IRI’s Central America team is in El Salvador this weekend for an election assessment of the March 4, 2018 municipal and legislative elections. What is our objective, why does it matter, and what have we observed?
What is our objective?
Our goal is to assess the use of democratic norms in El Salvador’s municipal and legislative elections. IRI has brought a delegation of international experts to El Salvador, including Boloivia’s former president Carlos Mesa, as well as electoral experts from Chile, Guatemala, Mexico, Nicaragua, Panama, and Peru. We have met with local electoral authorities, political parties fielding candidates, civil society organizations, and citizens to solicit their views of procedures in the run-up to the vote.
IRI is supporting two Salvadoran organizations, Fundación Salvadoreña para El Desarrollo Economico y Social (FUSADES) and Iniciativa Social para la Democracia (ISD), that are conducting long term domestic observations of the process. On Election Day, these organizations will deploy some 700 observers to all 14 departments of El Salvador, and will subsequently provide recommendations to be shared with El Salvador’s electoral commission, or Tribunal Supremo Electoral (TSE).
Why does it matter?
Free and fair elections are a cornerstone of a healthy democracy. These elections are particularly important to El Salvador as the country tests changes to the electoral system. For the first time, independent citizens (not affiliated with parties) are forming the polling station boards, or juntas receptoras de votos (JRVs), and counting ballots for the first time. The new ballot and count are very complex, municipal councils can be made up of multiple parties for only the second time, and the number of independent candidates is increasing. IRI’s local observers and electoral assessment delegation will accompany Salvadorans as they continue to strengthen their democratic institutions.
What have we seen since arriving?
Three issues have surfaced: the new ballot, the challenges confronting the TSE, and the size of the turnout.
The new ballot in El Salvador is complex, and voters can use three different methods to mark them. During the pre-electoral period, IRI sought to address this with its Vota Bus. Additionally, different parties are advocating the use of the ballot in different ways. This has created some confusion surrounding the ballot, and it is expected that a number of ballots will be considered null if mismarked.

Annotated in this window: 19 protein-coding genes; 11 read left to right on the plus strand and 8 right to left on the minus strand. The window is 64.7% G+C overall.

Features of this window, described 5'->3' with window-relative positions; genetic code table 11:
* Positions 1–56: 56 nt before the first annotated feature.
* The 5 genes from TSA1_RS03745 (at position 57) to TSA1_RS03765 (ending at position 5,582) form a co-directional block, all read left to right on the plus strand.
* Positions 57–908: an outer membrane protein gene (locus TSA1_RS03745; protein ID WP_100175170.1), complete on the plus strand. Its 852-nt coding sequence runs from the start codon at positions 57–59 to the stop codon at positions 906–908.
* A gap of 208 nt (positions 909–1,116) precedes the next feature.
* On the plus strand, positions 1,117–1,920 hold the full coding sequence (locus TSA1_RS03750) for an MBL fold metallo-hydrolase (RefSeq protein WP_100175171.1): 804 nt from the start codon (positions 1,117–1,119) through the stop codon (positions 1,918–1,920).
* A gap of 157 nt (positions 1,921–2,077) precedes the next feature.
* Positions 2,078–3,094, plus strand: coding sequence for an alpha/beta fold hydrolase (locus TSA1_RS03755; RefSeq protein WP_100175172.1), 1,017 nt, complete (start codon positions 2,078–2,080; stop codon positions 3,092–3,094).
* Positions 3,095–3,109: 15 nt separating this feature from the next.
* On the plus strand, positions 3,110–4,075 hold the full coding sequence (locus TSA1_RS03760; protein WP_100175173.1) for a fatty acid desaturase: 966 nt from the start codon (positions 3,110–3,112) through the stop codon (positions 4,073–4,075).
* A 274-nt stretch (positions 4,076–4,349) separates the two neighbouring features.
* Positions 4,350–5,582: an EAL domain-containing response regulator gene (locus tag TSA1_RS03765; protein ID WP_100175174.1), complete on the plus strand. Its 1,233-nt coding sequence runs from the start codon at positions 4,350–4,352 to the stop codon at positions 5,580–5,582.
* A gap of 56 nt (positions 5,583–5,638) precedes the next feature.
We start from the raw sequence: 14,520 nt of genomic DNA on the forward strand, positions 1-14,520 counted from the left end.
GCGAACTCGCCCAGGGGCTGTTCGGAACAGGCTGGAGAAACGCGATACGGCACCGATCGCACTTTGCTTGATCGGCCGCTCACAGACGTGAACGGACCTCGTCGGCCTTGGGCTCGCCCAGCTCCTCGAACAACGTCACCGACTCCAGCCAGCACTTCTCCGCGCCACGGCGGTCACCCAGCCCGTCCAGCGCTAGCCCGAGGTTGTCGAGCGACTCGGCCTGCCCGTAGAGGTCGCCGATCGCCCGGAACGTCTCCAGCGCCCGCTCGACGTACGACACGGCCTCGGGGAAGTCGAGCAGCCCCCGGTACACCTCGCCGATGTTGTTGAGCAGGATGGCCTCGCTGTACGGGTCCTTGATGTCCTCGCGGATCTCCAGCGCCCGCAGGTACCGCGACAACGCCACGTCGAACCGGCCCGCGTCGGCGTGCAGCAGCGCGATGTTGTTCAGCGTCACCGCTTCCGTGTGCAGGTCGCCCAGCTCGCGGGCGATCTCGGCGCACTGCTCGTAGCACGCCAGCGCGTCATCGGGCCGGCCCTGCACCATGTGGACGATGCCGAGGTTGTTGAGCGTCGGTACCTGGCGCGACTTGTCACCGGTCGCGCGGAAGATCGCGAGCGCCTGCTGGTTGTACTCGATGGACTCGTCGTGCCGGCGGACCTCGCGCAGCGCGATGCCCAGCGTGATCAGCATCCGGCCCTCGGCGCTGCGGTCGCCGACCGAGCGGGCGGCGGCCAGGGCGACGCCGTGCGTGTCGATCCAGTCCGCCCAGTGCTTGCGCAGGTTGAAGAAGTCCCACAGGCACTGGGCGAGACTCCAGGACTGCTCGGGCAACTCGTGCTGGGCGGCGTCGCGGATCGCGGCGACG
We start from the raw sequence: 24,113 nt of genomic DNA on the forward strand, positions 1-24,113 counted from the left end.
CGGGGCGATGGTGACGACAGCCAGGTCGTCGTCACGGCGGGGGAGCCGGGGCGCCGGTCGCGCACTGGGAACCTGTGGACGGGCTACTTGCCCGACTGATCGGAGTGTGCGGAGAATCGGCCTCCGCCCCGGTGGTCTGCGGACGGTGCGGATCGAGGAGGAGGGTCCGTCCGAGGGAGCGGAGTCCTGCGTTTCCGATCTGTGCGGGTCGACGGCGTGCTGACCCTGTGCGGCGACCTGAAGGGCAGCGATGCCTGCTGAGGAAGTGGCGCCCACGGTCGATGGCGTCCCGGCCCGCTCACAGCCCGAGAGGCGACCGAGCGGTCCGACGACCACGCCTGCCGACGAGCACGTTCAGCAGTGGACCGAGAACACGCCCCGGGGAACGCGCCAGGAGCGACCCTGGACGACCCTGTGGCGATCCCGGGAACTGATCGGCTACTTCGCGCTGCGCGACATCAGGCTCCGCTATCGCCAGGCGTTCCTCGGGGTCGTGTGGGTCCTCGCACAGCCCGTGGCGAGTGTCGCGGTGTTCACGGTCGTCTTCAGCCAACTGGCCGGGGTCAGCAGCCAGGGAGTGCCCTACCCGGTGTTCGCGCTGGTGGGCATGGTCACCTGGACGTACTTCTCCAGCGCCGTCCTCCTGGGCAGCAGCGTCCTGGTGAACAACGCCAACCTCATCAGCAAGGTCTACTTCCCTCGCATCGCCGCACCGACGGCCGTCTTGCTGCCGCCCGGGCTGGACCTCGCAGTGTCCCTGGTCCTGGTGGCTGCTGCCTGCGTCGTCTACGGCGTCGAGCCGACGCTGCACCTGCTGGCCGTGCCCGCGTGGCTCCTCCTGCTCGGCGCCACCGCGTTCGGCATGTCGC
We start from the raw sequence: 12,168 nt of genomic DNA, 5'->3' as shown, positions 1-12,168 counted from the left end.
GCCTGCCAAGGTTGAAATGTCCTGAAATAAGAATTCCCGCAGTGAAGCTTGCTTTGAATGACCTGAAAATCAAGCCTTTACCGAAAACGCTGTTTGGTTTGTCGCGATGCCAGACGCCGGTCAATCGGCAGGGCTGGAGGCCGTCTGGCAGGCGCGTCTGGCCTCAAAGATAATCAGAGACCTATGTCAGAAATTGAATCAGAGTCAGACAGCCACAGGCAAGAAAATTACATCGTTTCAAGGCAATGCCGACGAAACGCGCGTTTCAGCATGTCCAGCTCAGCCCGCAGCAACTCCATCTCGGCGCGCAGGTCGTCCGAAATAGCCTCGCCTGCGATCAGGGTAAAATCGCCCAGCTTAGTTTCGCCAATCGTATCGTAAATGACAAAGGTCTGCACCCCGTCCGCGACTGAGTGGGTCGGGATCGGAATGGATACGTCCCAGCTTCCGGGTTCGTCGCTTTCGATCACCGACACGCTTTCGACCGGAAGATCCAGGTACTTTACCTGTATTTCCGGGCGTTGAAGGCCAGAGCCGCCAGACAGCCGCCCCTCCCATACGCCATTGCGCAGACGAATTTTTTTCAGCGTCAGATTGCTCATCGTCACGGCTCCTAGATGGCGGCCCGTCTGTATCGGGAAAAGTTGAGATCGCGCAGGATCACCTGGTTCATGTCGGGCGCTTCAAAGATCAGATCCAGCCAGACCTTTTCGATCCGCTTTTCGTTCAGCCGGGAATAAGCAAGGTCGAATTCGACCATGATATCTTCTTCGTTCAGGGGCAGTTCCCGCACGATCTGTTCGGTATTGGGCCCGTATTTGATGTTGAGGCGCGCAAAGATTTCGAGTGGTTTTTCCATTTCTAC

The major challenge has been training voting station workers, or juntas receptoras de votos (JRVs). This year, for the first time, non-partisan individuals will operate the JRVs, while funding for the TSE was reduced. There are just under 50,000 Salvadorans who have been selected to serve on JRVs and the TSE has had to train enough to cover 1,595 polling stations. The TSE is also using technology in new ways in this year’s election. The South Korean government has donated scanners to the Salvadoran government to scan the tally sheets. These sheets will be sent via a private network to the TSE. The TSE will then send the tally sheets to a private company to digitize them and upload the results to an internal TSE site.
Voter turnout in these elections is expected to be relatively normal for El Salvador’s municipal and legislative elections, in the range of 30-40% voter turnout. One concern is that, even if turnout is high, the number of nulo ballots may be very high. In addition to a lack of knowledge about the ballot, there is a campaign to intentionally nullify one’s vote to express discontent with corruption in El Salvador.
What do we expect will happen?
Electoral irregularities are normal in any democracy, but all indicators point toward a process that will occur within democratic norms. Whoever wins will have to confront a significant palette of issues including a challenging economic environment and the ongoing fight against corruption and crime.
Follow along with IRI on the ground on election day with @IRI_es and the hashtag #quechivoVotar.Top